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Complaint Against FDA for Whistleblower Retaliation Rejected

Posted  September 25, 2014

By Jason Enzler

A complaint alleging the FDA engaged in whistleblower retaliation was dismissed by a federal court this week, but the case may be far from over.  The lawsuit, filed by six current and former FDA scientists and doctors, alleged that the agency retaliated against the whistleblowers after they raised concerns over the safety and approval process of medical devices.  The D.C. District Court tossed the complaint not on the merits, but because the whistleblowers failed to “exhaust the administrative remedies.”  Which means the whistleblowers may seek relief at the agency level and, if left unsatisfied, return to federal court for redress.

The case, captioned Hardy v. Hamburg, CV No. 11-1739, was brought by whistleblowers working on the FDA’s review and approval of medical devices for cancer screening.  According to the court’s opinion (which is quoting the complaint), around November 2008, they began “raising significant health and safety concerns regarding the FDA’s regulatory review and clearance/approval of [allegedly] unsafe and ineffective medical devices,” and that “FDA doctors and scientists had been ‘intimidated and coerced’ into ‘modifying their scientific reviews, conclusions, and recommendations.’”  The whistleblowers raised their concerns internally at the FDA, as well as with Congress, President Obama, and the news media.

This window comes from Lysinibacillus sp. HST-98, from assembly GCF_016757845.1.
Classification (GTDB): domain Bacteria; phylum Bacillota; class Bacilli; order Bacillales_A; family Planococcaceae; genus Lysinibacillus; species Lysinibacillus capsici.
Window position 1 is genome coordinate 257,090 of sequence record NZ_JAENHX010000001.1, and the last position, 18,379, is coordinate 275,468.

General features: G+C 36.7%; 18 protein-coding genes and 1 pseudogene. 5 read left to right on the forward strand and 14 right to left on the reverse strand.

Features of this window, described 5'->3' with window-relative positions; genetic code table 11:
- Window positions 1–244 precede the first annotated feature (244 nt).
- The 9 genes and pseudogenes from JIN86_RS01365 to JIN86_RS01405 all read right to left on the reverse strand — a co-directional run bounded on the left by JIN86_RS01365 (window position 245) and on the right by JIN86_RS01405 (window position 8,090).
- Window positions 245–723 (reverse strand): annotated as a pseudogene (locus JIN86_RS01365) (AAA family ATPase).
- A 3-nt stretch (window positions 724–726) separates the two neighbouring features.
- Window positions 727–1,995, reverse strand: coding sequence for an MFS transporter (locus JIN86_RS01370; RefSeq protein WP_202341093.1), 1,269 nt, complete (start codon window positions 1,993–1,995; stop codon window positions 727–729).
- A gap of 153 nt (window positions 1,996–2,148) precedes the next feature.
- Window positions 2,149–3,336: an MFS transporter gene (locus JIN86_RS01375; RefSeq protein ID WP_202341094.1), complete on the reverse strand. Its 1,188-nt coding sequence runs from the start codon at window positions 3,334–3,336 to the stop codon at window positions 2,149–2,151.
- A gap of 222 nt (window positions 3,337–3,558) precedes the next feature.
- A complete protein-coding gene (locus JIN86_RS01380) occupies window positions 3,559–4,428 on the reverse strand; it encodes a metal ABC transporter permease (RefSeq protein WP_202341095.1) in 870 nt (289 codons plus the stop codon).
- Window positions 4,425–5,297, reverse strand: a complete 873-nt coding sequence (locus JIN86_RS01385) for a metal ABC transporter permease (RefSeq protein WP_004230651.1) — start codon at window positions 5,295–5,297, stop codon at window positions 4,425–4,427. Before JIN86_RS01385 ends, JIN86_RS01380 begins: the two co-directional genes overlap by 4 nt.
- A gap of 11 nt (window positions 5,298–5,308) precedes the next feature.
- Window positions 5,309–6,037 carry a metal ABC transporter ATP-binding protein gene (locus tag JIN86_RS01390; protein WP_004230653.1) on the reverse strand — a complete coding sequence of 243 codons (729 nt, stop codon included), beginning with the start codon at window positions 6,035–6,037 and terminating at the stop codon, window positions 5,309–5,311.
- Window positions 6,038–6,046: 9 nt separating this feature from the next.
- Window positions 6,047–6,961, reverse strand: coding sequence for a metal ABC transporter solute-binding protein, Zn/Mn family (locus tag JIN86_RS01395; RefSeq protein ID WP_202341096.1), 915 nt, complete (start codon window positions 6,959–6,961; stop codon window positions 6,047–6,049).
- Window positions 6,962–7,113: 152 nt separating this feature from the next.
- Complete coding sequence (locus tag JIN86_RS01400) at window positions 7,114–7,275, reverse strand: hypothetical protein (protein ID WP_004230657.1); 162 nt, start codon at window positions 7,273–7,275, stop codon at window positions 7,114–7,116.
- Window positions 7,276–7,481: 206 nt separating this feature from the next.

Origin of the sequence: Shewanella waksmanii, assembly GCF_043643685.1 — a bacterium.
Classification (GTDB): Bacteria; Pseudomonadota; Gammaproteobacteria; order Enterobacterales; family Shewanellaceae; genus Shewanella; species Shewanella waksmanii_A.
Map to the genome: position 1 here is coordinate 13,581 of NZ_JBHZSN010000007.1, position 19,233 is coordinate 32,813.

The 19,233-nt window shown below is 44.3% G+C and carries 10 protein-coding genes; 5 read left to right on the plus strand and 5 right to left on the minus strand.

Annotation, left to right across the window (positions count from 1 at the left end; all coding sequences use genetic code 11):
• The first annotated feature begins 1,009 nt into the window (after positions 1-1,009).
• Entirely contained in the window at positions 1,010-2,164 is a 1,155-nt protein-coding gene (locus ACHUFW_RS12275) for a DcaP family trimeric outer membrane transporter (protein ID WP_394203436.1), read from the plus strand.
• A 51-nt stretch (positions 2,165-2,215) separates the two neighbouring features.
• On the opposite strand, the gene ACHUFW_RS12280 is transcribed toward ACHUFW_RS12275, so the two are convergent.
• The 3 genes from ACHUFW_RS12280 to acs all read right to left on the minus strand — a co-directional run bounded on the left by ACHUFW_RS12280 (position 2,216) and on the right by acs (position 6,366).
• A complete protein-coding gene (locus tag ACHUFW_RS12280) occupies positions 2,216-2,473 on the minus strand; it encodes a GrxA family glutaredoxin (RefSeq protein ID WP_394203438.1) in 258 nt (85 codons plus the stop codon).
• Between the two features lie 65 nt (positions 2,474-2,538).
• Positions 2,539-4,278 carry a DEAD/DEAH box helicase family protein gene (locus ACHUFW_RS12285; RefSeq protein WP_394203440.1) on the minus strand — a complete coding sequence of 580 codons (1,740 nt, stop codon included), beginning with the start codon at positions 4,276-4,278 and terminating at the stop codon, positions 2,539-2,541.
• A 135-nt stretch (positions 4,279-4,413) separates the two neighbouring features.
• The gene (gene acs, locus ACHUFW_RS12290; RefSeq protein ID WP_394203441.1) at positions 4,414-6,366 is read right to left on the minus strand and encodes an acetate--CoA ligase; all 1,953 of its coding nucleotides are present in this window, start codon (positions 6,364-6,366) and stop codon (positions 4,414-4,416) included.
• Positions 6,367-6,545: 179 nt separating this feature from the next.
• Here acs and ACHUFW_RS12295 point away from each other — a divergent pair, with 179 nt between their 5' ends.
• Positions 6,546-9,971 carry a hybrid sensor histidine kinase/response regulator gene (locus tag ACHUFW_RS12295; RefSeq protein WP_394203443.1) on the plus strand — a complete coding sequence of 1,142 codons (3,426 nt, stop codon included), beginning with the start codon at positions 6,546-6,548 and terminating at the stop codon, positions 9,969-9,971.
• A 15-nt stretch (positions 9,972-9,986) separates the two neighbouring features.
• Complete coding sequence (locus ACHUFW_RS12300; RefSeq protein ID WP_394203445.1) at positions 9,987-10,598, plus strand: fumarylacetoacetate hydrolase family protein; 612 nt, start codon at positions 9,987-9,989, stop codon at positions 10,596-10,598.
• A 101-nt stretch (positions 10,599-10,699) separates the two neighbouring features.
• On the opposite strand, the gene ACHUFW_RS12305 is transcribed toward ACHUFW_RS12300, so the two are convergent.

After the whistleblowers went outside the agency with their concerns, the FDA allegedly began a retaliation campaign that included surveillance of the whistleblowers’ computer activities, termination of employment, negative performance reviews, and threats of disciplinary action.  The court noted these allegations were “troubling,” but went on to rule that the Civil Service laws under which the whistleblowers claimed protection required them to first lodge a complaint with the Office of Special Counsel and then, if unsatisfied with that decision, appeal to the Merit Systems Protection Board.  Only after that process is completed would the court have jurisdiction to hear the complaint.

While the court dismissed the complaint, it would seem as though the whistleblowers have a relatively clear path ahead outlined, should they choose to pursue it.  In a case that spurred both the White House and the Department of Health and Human Services to issue guidelines and warnings prohibiting certain types of surveillance of employees, the stakes seem high enough to anticipate that the whistleblowers will persevere.